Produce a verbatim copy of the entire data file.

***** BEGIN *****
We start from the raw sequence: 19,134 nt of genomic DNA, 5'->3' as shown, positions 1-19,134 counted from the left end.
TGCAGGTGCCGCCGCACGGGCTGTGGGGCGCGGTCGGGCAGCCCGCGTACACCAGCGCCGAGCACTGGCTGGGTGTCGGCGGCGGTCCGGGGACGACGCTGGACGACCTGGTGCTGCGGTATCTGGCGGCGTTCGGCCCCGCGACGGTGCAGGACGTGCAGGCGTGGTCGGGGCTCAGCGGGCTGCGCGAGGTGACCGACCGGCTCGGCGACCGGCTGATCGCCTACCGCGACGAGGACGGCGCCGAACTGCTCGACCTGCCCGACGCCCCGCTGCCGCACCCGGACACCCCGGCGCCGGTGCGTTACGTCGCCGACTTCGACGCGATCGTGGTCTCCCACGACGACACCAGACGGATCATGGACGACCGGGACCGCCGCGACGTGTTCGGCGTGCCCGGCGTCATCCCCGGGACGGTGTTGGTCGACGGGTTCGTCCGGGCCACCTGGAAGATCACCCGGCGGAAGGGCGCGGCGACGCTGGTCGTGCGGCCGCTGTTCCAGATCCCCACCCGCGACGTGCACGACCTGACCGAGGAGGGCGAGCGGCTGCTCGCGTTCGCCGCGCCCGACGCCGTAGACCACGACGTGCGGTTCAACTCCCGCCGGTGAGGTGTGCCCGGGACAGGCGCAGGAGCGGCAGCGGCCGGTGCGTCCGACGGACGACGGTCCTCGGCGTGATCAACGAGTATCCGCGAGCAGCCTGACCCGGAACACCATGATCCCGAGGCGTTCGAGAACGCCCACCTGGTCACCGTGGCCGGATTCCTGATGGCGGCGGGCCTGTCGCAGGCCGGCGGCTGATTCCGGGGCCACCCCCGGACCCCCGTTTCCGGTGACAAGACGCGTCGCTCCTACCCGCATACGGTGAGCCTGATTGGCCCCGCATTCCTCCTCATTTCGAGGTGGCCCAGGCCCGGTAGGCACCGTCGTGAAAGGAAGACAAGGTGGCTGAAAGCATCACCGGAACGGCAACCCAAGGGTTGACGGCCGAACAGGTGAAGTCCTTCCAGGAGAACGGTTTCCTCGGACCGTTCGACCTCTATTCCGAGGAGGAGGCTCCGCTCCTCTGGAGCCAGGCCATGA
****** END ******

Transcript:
We start from the raw sequence: 19,134 nt of genomic DNA, 5'->3' as shown, positions 1-19,134 counted from the left end.
TGCAGGTGCCGCCGCACGGGCTGTGGGGCGCGGTCGGGCAGCCCGCGTACACCAGCGCCGAGCACTGGCTGGGTGTCGGCGGCGGTCCGGGGACGACGCTGGACGACCTGGTGCTGCGGTATCTGGCGGCGTTCGGCCCCGCGACGGTGCAGGACGTGCAGGCGTGGTCGGGGCTCAGCGGGCTGCGCGAGGTGACCGACCGGCTCGGCGACCGGCTGATCGCCTACCGCGACGAGGACGGCGCCGAACTGCTCGACCTGCCCGACGCCCCGCTGCCGCACCCGGACACCCCGGCGCCGGTGCGTTACGTCGCCGACTTCGACGCGATCGTGGTCTCCCACGACGACACCAGACGGATCATGGACGACCGGGACCGCCGCGACGTGTTCGGCGTGCCCGGCGTCATCCCCGGGACGGTGTTGGTCGACGGGTTCGTCCGGGCCACCTGGAAGATCACCCGGCGGAAGGGCGCGGCGACGCTGGTCGTGCGGCCGCTGTTCCAGATCCCCACCCGCGACGTGCACGACCTGACCGAGGAGGGCGAGCGGCTGCTCGCGTTCGCCGCGCCCGACGCCGTAGACCACGACGTGCGGTTCAACTCCCGCCGGTGAGGTGTGCCCGGGACAGGCGCAGGAGCGGCAGCGGCCGGTGCGTCCGACGGACGACGGTCCTCGGCGTGATCAACGAGTATCCGCGAGCAGCCTGACCCGGAACACCATGATCCCGAGGCGTTCGAGAACGCCCACCTGGTCACCGTGGCCGGATTCCTGATGGCGGCGGGCCTGTCGCAGGCCGGCGGCTGATTCCGGGGCCACCCCCGGACCCCCGTTTCCGGTGACAAGACGCGTCGCTCCTACCCGCATACGGTGAGCCTGATTGGCCCCGCATTCCTCCTCATTTCGAGGTGGCCCAGGCCCGGTAGGCACCGTCGTGAAAGGAAGACAAGGTGGCTGAAAGCATCACCGGAACGGCAACCCAAGGGTTGACGGCCGAACAGGTGAAGTCCTTCCAGGAGAACGGTTTCCTCGGACCGTTCGACCTCTATTCCGAGGAGGAGGCTCCGCTCCTCTGGAGCCAGGCCATGA